ICCC – Ion-Current Combustion Control
Ion-Current Sensor based Closed-Loop Control of Lean Gasoline Combustion with High Compression Ratio
Lean combustion processes offer high potential for improving the efficiency of gasoline engines, especially in combination with a further reduction in throttle losses and higher compression ratios. Homogenous Charge Compression Ignition (HCCI) can reduce NOx raw emissions by up to 99% compared to a conventional spark-ignited (SI) lean-burn process. Lean-burn combustion processes are very sensitive to changing global and local combustion chamber conditions, that cannot be measured directly.
Accordingly, lean combustion, especially HCCI, has major disadvantages in terms of controllability. Fluctuations of the charge state cause cyclical fluctuations of the combustion with strong effects on efficiency, emissions and combustion stability. The working hypothesis of the applicants is that the ion current signal provides additional information on the state of the cylinder charge, which can improve the controllability of lean-burn combustion.
The fast analysis of the ion current requires new hardware and software approaches and have not yet been investigated in detail. In addition, the analysis circuits used to interpret the ion current signal must be significantly improved. A systematic methodology is required to identify the optimal electrical sensor layout and signal processing algorithm. SI combustion, especially with high compression ratios, faces challenges by the pre-ignition of the cylinder charge. For the active prevention of these phenomena a fast and reliable identification of the pre-ignition is necessary.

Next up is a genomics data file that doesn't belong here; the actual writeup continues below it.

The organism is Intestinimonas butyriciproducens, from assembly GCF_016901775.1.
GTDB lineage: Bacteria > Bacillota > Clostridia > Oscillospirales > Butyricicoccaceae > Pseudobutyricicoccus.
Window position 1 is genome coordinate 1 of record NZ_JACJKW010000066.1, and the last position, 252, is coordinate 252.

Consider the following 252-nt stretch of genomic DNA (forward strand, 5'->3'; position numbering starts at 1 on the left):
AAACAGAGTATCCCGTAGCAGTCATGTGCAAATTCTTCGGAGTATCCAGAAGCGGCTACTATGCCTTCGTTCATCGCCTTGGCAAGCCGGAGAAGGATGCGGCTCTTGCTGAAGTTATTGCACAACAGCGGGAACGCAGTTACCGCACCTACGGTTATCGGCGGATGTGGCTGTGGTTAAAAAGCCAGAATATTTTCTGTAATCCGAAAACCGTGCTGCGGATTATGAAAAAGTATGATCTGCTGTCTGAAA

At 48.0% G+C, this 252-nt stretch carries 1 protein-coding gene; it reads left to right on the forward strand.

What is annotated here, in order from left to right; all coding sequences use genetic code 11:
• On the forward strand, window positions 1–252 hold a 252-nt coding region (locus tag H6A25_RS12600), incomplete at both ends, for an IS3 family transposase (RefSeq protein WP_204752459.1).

An innovative analysis of weak ion current signals is necessary to provide additional information about the cylinder charge and allows to establish new FPGA-based in-cycle control algorithms. Frequency domain analysis with digital signal processing is a promising approach for use in fast in-cycle control algorithms to stabilize lean combustion. In this project, the applicants aim a deeper understanding of the correlations of the ion current sensor signal and the underlying chemical and physical effects in the cylinder charge and the resulting conductivity, combining a detailed simulation with investigations on test benches in Shanghai and Aachen to improve measurement and signal processing. The analysis circuit will be adapted to improve the signal-to-noise ratio. The identified correlation between the ion current and the cylinder charge state will be used to perform a feasibility study for a new FPGA-based in-cycle control algorithm.